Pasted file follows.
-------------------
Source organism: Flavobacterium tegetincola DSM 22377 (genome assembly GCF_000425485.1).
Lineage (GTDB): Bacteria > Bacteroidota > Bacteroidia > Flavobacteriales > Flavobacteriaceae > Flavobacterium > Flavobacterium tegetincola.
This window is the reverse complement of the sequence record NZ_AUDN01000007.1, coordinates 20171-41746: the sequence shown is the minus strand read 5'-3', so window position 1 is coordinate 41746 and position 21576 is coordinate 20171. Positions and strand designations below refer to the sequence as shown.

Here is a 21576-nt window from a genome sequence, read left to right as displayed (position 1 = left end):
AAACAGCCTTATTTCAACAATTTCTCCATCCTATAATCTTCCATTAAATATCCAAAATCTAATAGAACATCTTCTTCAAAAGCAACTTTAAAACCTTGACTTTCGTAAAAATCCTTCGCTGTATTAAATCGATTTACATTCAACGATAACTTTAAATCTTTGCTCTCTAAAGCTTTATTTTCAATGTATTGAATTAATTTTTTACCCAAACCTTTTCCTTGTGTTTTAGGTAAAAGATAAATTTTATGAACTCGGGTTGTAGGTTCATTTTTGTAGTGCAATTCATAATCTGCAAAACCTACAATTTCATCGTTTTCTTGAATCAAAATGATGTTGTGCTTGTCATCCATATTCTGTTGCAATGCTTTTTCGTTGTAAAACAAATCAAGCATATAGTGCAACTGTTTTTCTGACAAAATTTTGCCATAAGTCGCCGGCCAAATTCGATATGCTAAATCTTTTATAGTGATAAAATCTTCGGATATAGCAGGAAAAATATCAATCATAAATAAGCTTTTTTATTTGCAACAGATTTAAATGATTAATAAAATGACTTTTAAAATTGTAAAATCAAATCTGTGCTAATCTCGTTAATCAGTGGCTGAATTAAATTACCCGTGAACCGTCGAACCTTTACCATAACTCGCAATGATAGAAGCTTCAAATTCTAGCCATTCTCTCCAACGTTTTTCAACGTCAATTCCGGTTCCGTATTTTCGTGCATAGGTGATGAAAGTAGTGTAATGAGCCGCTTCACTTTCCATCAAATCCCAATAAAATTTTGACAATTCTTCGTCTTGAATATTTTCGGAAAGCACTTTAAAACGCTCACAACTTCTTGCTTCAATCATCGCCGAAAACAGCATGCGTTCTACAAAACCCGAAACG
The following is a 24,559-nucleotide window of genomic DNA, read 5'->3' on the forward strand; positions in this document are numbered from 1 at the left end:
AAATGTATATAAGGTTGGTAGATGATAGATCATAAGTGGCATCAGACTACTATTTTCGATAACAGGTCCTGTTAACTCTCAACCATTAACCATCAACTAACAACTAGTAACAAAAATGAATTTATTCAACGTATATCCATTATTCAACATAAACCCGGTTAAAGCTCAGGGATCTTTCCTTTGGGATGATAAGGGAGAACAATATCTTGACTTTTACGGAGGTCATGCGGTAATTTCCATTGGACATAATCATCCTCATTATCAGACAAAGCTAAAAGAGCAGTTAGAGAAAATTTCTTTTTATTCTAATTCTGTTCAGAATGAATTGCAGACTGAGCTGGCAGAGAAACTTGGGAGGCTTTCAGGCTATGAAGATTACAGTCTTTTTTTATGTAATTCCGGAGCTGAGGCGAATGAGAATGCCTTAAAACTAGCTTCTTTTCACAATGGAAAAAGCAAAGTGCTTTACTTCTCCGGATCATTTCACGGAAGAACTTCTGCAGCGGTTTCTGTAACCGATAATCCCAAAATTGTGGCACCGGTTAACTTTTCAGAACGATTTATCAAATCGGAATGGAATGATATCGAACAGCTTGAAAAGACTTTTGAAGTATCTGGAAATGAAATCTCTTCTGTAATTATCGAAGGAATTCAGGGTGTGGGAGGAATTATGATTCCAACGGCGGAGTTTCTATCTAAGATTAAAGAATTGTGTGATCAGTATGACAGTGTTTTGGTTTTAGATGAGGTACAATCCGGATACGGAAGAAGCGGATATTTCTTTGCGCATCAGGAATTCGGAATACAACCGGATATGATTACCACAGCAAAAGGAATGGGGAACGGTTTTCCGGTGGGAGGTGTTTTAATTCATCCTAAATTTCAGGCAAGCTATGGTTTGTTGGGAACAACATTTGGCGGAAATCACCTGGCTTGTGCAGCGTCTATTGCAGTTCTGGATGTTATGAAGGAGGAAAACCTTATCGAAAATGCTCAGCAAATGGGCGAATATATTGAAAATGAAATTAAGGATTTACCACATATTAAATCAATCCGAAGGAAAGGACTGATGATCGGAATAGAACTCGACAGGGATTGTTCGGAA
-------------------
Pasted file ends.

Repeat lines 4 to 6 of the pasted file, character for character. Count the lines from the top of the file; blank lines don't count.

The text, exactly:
Here is a 21576-nt window from a genome sequence, read left to right as displayed (position 1 = left end):
AAACAGCCTTATTTCAACAATTTCTCCATCCTATAATCTTCCATTAAATATCCAAAATCTAATAGAACATCTTCTTCAAAAGCAACTTTAAAACCTTGACTTTCGTAAAAATCCTTCGCTGTATTAAATCGATTTACATTCAACGATAACTTTAAATCTTTGCTCTCTAAAGCTTTATTTTCAATGTATTGAATTAATTTTTTACCCAAACCTTTTCCTTGTGTTTTAGGTAAAAGATAAATTTTATGAACTCGGGTTGTAGGTTCATTTTTGTAGTGCAATTCATAATCTGCAAAACCTACAATTTCATCGTTTTCTTGAATCAAAATGATGTTGTGCTTGTCATCCATATTCTGTTGCAATGCTTTTTCGTTGTAAAACAAATCAAGCATATAGTGCAACTGTTTTTCTGACAAAATTTTGCCATAAGTCGCCGGCCAAATTCGATATGCTAAATCTTTTATAGTGATAAAATCTTCGGATATAGCAGGAAAAATATCAATCATAAATAAGCTTTTTTATTTGCAACAGATTTAAATGATTAATAAAATGACTTTTAAAATTGTAAAATCAAATCTGTGCTAATCTCGTTAATCAGTGGCTGAATTAAATTACCCGTGAACCGTCGAACCTTTACCATAACTCGCAATGATAGAAGCTTCAAATTCTAGCCATTCTCTCCAACGTTTTTCAACGTCAATTCCGGTTCCGTATTTTCGTGCATAGGTGATGAAAGTAGTGTAATGAGCCGCTTCACTTTCCATCAAATCCCAATAAAATTTTGACAATTCTTCGTCTTGAATATTTTCGGAAAGCACTTTAAAACGCTCACAACTTCTTGCTTCAATCATCGCCGAAAACAGCATGCGTTCTACAAAACCCGAAACG
The following is a 24,559-nucleotide window of genomic DNA, read 5'->3' on the forward strand; positions in this document are numbered from 1 at the left end: